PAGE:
• Salaries and all benefits reduced by .5 hours per week for both Director of Food Service and Assistant

A review of the proposed budget showed that the regular instruction budget (teachers) will go from $627, 915 for 2010-11 to $651,820 for 2011-12. The principal and administrative staff will continue to be level funded, as they have been since 08-09.

The 2010-11 Elementary School budget was $1,711,693. The proposed budget for 2011-12 is $1,705,054. Since the school’s “Voluntary 2% reduction” in education is about $26,358, an additional $25,440 needs to be cut to meet the states Challenge for Change.

A number of parents attending the meeting voiced concern about the discontinuation of a bus and the school’s policy of having children within a mile of the school not being eligible for bus service. The principal explained that they are tracking bus utilization and the current thinking is that one bus, plus designated pick up locations, could adequately handle getting the students to school.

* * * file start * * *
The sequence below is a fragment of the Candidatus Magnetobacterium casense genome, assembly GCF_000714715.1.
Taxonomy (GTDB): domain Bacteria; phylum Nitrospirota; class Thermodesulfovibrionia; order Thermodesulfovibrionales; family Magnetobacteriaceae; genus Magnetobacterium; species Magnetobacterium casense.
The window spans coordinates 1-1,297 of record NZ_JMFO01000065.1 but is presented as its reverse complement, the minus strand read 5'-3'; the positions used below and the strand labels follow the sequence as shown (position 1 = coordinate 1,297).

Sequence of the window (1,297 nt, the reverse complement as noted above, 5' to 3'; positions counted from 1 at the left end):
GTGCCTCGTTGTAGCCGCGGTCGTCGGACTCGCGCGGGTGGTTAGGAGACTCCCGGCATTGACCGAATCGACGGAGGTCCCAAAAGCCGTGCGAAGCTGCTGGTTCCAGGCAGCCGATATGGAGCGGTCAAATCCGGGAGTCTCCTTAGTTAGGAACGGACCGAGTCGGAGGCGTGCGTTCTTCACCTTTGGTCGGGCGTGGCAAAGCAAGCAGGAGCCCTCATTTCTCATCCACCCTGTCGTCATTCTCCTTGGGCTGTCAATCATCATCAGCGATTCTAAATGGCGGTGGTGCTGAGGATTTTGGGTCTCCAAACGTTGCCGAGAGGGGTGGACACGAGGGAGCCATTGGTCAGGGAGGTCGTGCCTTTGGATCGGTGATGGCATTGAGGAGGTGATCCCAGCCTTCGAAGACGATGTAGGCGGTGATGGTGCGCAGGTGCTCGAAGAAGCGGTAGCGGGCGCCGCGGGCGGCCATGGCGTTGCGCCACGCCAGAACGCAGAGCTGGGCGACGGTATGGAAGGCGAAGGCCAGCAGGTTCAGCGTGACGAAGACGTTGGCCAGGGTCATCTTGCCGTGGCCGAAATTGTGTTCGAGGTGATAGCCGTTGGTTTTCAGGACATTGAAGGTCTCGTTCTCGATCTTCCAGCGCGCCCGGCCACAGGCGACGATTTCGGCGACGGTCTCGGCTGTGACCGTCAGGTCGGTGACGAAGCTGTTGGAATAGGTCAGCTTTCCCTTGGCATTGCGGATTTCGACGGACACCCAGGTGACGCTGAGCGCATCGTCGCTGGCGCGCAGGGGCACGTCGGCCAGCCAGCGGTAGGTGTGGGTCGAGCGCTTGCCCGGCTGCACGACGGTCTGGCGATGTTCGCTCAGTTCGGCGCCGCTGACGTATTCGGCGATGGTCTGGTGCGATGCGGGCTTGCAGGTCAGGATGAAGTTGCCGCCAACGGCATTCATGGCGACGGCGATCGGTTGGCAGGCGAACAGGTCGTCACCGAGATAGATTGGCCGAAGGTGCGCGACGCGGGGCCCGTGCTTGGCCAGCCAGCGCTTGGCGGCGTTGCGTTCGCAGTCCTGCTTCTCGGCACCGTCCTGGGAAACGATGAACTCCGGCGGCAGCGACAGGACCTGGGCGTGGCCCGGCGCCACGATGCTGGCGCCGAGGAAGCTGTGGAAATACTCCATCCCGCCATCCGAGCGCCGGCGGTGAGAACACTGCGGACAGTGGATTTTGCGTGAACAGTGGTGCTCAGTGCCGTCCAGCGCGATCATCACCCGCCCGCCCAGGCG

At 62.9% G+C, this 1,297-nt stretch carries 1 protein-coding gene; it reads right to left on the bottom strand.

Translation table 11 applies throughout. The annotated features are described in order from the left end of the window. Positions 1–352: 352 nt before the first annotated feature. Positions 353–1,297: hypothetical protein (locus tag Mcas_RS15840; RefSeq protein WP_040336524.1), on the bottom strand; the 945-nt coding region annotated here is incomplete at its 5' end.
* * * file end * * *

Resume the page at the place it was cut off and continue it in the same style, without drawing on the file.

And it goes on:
Several members of the audience suggested a volunteer approach to addressing issues of families who might have problems with changes in bus scheduling. This could include a designated parent to wait with kids at pick up points, as well as parents that would be willing to come to school earlier so students could be dropped off before 7:30. It was also suggested that a community/school driven non-profit organization could help to raise needed funds for school programs.

The issue of “local control” was raised in view of the draft budget. Between state mandates, the union and the supervisory union, there is very little in the budget that the town has control over, other than voting for or against the budget itself. Board member Peter Gregg addressed this issue, saying that cuts in education spending need to come from the top. He explained that Vermont has more supervisory unions (64) than any other state. At this juncture, it is not mandatory for supervisory unions to consider merging and the supervisory unions will have until 2017 to decide if they want to consolidate. Gregg recommended that people write to their legislators about this, as well as their concerns over the “2% Voluntary Reduction.”